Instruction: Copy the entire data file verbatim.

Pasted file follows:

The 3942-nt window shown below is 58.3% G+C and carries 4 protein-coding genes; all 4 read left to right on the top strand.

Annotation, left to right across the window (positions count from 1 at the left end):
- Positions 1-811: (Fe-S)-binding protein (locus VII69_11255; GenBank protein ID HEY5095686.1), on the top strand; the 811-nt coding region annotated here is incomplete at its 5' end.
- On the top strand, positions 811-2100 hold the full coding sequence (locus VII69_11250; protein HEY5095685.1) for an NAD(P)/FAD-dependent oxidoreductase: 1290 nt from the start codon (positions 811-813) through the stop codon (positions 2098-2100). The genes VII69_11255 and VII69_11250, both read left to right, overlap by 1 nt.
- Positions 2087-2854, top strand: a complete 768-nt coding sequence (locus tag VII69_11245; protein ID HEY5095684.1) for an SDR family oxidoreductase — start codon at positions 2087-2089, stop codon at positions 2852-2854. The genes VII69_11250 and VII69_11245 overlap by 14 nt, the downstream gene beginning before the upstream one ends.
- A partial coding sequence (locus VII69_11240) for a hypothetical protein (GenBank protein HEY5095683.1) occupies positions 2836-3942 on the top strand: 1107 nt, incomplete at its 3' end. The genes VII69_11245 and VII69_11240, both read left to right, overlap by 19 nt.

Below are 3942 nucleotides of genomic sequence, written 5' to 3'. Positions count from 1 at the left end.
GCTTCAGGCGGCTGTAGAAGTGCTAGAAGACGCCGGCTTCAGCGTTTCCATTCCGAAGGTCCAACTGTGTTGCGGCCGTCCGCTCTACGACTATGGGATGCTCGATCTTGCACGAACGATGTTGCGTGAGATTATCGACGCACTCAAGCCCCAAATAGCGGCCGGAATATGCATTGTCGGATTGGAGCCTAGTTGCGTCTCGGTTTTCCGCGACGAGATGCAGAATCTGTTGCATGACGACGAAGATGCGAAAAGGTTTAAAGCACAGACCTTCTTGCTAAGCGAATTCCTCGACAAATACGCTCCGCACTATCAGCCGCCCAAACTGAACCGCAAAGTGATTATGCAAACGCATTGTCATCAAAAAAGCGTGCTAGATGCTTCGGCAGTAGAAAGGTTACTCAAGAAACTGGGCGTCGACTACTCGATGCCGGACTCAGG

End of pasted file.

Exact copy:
The 3942-nt window shown below is 58.3% G+C and carries 4 protein-coding genes; all 4 read left to right on the top strand.

Annotation, left to right across the window (positions count from 1 at the left end):
- Positions 1-811: (Fe-S)-binding protein (locus VII69_11255; GenBank protein ID HEY5095686.1), on the top strand; the 811-nt coding region annotated here is incomplete at its 5' end.
- On the top strand, positions 811-2100 hold the full coding sequence (locus VII69_11250; protein HEY5095685.1) for an NAD(P)/FAD-dependent oxidoreductase: 1290 nt from the start codon (positions 811-813) through the stop codon (positions 2098-2100). The genes VII69_11255 and VII69_11250, both read left to right, overlap by 1 nt.
- Positions 2087-2854, top strand: a complete 768-nt coding sequence (locus tag VII69_11245; protein ID HEY5095684.1) for an SDR family oxidoreductase — start codon at positions 2087-2089, stop codon at positions 2852-2854. The genes VII69_11250 and VII69_11245 overlap by 14 nt, the downstream gene beginning before the upstream one ends.
- A partial coding sequence (locus VII69_11240) for a hypothetical protein (GenBank protein HEY5095683.1) occupies positions 2836-3942 on the top strand: 1107 nt, incomplete at its 3' end. The genes VII69_11245 and VII69_11240, both read left to right, overlap by 19 nt.

Below are 3942 nucleotides of genomic sequence, written 5' to 3'. Positions count from 1 at the left end.
GCTTCAGGCGGCTGTAGAAGTGCTAGAAGACGCCGGCTTCAGCGTTTCCATTCCGAAGGTCCAACTGTGTTGCGGCCGTCCGCTCTACGACTATGGGATGCTCGATCTTGCACGAACGATGTTGCGTGAGATTATCGACGCACTCAAGCCCCAAATAGCGGCCGGAATATGCATTGTCGGATTGGAGCCTAGTTGCGTCTCGGTTTTCCGCGACGAGATGCAGAATCTGTTGCATGACGACGAAGATGCGAAAAGGTTTAAAGCACAGACCTTCTTGCTAAGCGAATTCCTCGACAAATACGCTCCGCACTATCAGCCGCCCAAACTGAACCGCAAAGTGATTATGCAAACGCATTGTCATCAAAAAAGCGTGCTAGATGCTTCGGCAGTAGAAAGGTTACTCAAGAAACTGGGCGTCGACTACTCGATGCCGGACTCAGG